Martin Pool

Windows 7 visual noise

with 8 comments

I just started up Windows 7 from the dual-boot partition of my new Thinkpad X201 (which is mostly running Ubuntu, of course.)

The amount of visual noise in the default browser window is really pretty shocking, for a release that’s supposed to be about giving a clean experience:

  • Five different fonts.
  • Two Bing search fields, with different icons.
  • Two controls with different icons to email the page.
  • Jarring misalignment between the controls.
  • Four different button decoration styles: rounded borders, no borders, square borders, and jelly-style round buttons.
  • Some icons are nearly-monochrome and some are brightly coloured without this conveying any information.
  • Two different divider styles: sloping s-curves vs raised dots.
  • If you press Alt, everything in the window jumps around as the menu bar appears.

Not great.


Written by Martin Pool

March 17, 2011 at 12:56 pm

Posted in software

Tagged with ,

8 Responses

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  1. Uhm, uninstall the Bing toolbar?

    0) No more 5 different fonts.
    1) No more two Bing search fields.
    2) No more two different icons to email the page.
    3) No more jarring misalignment between the controls.
    4) No more different decoration styles.
    5) No more sloping s-curves vs raised dots.
    6) Probably no more window jumping when pressing Alt.

    In regards to the bullet point about nearly-monochrome vs colored buttons:

    0) After the Bing toolbar is uninstalled, the icon sets are minimal, largely without flare.
    1) The only icon that is really monochrome is the rss icon. imagine how it would stand out if it were orange.
    2) All the icons (minus the bing toolbar) contain a vast amount of info:
    a) compatibility mode (switch between versions of IE for various renderings of sites)
    b) refresh (refresh the page)
    c) stop (stop the page from loading)
    d) home (manage your home page)
    e) feeds (manage feeds from the web (which I think also came from the Bing toolbar))
    f) email (email the page to a friend (probably should be “share” in today’s social web (which I think also came from the Bing toolbar)))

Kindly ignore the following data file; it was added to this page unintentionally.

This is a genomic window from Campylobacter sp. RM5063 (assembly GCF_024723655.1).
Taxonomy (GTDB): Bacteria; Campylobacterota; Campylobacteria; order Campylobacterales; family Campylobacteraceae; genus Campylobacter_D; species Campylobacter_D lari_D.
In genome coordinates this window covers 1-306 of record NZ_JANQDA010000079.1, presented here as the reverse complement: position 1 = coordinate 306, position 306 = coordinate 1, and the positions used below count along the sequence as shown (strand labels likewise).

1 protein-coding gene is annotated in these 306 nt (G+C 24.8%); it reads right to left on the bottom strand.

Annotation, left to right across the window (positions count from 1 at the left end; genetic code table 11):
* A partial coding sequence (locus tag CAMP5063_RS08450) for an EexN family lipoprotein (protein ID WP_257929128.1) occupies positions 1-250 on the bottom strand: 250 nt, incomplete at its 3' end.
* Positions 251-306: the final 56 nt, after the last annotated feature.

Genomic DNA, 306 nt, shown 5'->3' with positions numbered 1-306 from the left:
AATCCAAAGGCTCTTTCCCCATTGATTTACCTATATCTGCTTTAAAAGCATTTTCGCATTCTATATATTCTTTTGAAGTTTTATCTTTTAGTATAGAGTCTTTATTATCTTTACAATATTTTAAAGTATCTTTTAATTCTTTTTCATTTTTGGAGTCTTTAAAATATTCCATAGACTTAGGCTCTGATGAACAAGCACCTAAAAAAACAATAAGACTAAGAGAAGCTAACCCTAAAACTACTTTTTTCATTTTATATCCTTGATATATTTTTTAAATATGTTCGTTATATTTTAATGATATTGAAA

g) print (print the page, along with printing options, preview, etc)
    h) help (access the online help dialogs for troubleshooting)

    I’m no Microsoft apologist, but this reeks of fanboism. No offense.

    Also, if you’re running Windows 7, then you should probably upgrade from IE 8 to IE 9, seeing as though that just released.

    Aaron Toponce

    March 18, 2011 at 1:09 am

    • Aaron, I noticed this because I started up the machine with a view to running Lightroom there rather than on a Mac, and the difference between this and the default Safari window is pretty stark.

      You’re right that uninstalling the Bing toolbar would fix some of the problems. But putting it there, turning it on by default, and making it look inconsistent and duplicative is all Microsoft’s choice, not mine. What do you suppose is the thought process that leads them to give default IE window ought to have two search boxes? Was this an intentional choice, or are they unable to control how the most important default app appears in a default install?

      Martin Pool

      March 18, 2011 at 11:36 am

  2. As far as the details, assuming I did uninstall the Bing toolbar:

    I would still have several button styles (jelly bean, with rectangular outline, without outline) and color schemes, but it would not be nearly as bad.

    I didn’t say the buttons are all exactly monochrome.

    There are several visual styles in play:
    * muted nearly-grey (colored on mouseover) for those in the bottom left
    * brightly colored for available (and muted for disabled) for the back/forward button
    * moderately colored, for the controls in the URL and search bar
    * very brightly colored, for the things in the default bookmarks bar